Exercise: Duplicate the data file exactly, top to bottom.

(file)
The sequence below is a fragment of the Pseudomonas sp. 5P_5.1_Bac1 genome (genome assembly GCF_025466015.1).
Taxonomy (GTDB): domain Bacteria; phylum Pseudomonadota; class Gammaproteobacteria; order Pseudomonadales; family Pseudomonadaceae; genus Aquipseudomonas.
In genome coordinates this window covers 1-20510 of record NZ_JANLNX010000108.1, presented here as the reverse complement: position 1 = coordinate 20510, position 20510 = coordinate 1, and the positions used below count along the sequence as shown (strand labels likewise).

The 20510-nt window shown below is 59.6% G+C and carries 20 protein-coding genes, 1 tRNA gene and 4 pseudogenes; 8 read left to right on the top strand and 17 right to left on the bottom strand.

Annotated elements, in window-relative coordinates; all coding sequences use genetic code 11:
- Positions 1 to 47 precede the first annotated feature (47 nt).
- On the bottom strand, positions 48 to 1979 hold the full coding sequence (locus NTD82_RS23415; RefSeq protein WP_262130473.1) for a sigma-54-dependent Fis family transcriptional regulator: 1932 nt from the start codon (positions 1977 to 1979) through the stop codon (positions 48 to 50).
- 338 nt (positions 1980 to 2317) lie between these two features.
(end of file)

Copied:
The sequence below is a fragment of the Pseudomonas sp. 5P_5.1_Bac1 genome (genome assembly GCF_025466015.1).
Taxonomy (GTDB): domain Bacteria; phylum Pseudomonadota; class Gammaproteobacteria; order Pseudomonadales; family Pseudomonadaceae; genus Aquipseudomonas.
In genome coordinates this window covers 1-20510 of record NZ_JANLNX010000108.1, presented here as the reverse complement: position 1 = coordinate 20510, position 20510 = coordinate 1, and the positions used below count along the sequence as shown (strand labels likewise).

The 20510-nt window shown below is 59.6% G+C and carries 20 protein-coding genes, 1 tRNA gene and 4 pseudogenes; 8 read left to right on the top strand and 17 right to left on the bottom strand.

Annotated elements, in window-relative coordinates; all coding sequences use genetic code 11:
- Positions 1 to 47 precede the first annotated feature (47 nt).
- On the bottom strand, positions 48 to 1979 hold the full coding sequence (locus NTD82_RS23415; RefSeq protein WP_262130473.1) for a sigma-54-dependent Fis family transcriptional regulator: 1932 nt from the start codon (positions 1977 to 1979) through the stop codon (positions 48 to 50).
- 338 nt (positions 1980 to 2317) lie between these two features.